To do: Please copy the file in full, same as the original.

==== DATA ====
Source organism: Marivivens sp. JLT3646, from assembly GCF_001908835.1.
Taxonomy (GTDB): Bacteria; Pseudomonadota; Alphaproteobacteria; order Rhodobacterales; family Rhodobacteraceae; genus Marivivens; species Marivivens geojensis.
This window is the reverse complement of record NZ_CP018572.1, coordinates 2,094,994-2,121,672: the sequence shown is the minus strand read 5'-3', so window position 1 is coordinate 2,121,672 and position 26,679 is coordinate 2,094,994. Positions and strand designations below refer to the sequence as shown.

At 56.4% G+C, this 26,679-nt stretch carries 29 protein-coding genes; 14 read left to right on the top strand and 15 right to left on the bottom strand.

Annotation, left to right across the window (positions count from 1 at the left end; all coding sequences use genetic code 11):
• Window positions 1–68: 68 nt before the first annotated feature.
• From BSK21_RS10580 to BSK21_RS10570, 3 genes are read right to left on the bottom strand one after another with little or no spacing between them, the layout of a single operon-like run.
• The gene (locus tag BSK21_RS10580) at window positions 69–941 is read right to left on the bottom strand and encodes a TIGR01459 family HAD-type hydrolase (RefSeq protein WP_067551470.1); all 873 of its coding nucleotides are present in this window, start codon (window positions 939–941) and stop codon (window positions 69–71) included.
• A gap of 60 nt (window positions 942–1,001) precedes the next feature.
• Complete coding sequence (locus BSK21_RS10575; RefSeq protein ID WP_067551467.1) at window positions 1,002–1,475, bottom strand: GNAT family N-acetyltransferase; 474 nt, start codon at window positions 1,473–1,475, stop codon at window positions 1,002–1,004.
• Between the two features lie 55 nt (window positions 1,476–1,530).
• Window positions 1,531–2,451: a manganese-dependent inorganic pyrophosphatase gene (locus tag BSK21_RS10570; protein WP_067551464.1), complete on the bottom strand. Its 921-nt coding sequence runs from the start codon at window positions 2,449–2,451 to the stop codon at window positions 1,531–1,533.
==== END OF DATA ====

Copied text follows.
Source organism: Marivivens sp. JLT3646, from assembly GCF_001908835.1.
Taxonomy (GTDB): Bacteria; Pseudomonadota; Alphaproteobacteria; order Rhodobacterales; family Rhodobacteraceae; genus Marivivens; species Marivivens geojensis.
This window is the reverse complement of record NZ_CP018572.1, coordinates 2,094,994-2,121,672: the sequence shown is the minus strand read 5'-3', so window position 1 is coordinate 2,121,672 and position 26,679 is coordinate 2,094,994. Positions and strand designations below refer to the sequence as shown.

At 56.4% G+C, this 26,679-nt stretch carries 29 protein-coding genes; 14 read left to right on the top strand and 15 right to left on the bottom strand.

Annotation, left to right across the window (positions count from 1 at the left end; all coding sequences use genetic code 11):
• Window positions 1–68: 68 nt before the first annotated feature.
• From BSK21_RS10580 to BSK21_RS10570, 3 genes are read right to left on the bottom strand one after another with little or no spacing between them, the layout of a single operon-like run.
• The gene (locus tag BSK21_RS10580) at window positions 69–941 is read right to left on the bottom strand and encodes a TIGR01459 family HAD-type hydrolase (RefSeq protein WP_067551470.1); all 873 of its coding nucleotides are present in this window, start codon (window positions 939–941) and stop codon (window positions 69–71) included.
• A gap of 60 nt (window positions 942–1,001) precedes the next feature.
• Complete coding sequence (locus BSK21_RS10575; RefSeq protein ID WP_067551467.1) at window positions 1,002–1,475, bottom strand: GNAT family N-acetyltransferase; 474 nt, start codon at window positions 1,473–1,475, stop codon at window positions 1,002–1,004.
• Between the two features lie 55 nt (window positions 1,476–1,530).
• Window positions 1,531–2,451: a manganese-dependent inorganic pyrophosphatase gene (locus tag BSK21_RS10570; protein WP_067551464.1), complete on the bottom strand. Its 921-nt coding sequence runs from the start codon at window positions 2,449–2,451 to the stop codon at window positions 1,531–1,533.